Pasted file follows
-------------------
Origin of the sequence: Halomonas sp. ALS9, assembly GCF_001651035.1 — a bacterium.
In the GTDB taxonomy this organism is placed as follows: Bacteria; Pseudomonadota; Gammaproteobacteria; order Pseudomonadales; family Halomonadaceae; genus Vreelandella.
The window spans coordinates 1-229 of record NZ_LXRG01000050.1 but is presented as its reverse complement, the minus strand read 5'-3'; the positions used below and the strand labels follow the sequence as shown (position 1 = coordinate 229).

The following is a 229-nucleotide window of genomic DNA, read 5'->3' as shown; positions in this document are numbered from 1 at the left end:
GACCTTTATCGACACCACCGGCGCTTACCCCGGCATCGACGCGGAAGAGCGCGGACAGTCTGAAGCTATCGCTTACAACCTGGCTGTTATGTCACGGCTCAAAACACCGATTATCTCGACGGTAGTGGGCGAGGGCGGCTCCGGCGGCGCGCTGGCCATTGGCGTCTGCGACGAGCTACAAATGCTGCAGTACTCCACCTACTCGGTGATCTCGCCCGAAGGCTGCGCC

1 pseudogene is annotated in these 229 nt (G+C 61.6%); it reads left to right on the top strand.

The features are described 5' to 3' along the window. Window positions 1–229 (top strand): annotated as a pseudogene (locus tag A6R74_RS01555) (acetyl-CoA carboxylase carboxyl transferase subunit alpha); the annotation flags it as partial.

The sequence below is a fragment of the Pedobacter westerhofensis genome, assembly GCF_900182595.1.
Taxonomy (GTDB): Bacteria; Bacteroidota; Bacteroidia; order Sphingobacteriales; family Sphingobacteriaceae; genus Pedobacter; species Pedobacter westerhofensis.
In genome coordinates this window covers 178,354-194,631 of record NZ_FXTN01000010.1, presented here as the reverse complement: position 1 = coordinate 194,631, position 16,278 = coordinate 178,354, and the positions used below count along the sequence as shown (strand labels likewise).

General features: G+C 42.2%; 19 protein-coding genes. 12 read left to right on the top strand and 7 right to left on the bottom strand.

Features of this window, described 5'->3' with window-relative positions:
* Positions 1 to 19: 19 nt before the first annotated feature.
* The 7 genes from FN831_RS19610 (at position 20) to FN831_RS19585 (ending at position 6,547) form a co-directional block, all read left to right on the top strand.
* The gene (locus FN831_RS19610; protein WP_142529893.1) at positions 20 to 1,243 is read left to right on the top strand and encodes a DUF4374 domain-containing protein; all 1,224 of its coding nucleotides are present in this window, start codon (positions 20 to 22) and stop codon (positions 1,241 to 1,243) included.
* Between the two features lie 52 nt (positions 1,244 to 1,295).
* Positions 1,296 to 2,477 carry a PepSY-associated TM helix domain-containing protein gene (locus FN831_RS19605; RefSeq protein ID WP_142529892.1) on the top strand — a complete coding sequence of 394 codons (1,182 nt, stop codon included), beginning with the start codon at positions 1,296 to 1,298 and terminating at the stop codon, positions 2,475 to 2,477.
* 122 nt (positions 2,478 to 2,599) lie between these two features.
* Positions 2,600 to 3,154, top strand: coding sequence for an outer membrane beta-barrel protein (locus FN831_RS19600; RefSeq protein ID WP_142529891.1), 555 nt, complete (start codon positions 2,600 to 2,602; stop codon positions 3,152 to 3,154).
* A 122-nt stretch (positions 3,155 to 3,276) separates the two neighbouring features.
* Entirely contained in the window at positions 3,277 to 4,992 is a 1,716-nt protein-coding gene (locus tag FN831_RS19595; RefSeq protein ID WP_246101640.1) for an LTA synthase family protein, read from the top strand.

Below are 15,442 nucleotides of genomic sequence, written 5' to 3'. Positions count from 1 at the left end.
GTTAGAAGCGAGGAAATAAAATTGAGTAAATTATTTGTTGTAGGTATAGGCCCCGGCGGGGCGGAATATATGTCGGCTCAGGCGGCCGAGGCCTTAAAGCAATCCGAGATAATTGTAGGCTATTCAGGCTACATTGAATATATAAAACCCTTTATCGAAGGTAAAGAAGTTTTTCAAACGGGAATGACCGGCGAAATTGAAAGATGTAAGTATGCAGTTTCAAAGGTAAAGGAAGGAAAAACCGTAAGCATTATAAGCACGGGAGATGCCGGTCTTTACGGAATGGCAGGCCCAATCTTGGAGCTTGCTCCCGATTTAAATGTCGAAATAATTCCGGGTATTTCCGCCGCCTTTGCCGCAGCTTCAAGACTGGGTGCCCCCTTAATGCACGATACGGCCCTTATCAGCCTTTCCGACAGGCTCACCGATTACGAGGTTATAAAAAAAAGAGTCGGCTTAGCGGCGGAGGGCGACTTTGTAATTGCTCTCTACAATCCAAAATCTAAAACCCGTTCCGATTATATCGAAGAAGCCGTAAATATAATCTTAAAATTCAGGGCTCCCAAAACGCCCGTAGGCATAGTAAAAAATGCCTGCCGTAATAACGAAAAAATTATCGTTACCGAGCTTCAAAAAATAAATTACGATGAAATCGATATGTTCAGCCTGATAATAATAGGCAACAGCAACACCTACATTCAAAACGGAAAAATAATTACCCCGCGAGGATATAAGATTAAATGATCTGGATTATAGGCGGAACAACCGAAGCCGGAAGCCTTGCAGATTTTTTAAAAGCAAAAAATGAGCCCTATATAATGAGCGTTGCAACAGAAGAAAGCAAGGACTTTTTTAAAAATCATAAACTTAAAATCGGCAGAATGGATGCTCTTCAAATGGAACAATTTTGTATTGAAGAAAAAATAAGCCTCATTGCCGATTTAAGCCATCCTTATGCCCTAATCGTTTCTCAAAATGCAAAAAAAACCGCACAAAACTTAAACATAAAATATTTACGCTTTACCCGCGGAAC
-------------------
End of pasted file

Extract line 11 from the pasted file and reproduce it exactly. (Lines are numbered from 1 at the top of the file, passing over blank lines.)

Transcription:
General features: G+C 42.2%; 19 protein-coding genes. 12 read left to right on the top strand and 7 right to left on the bottom strand.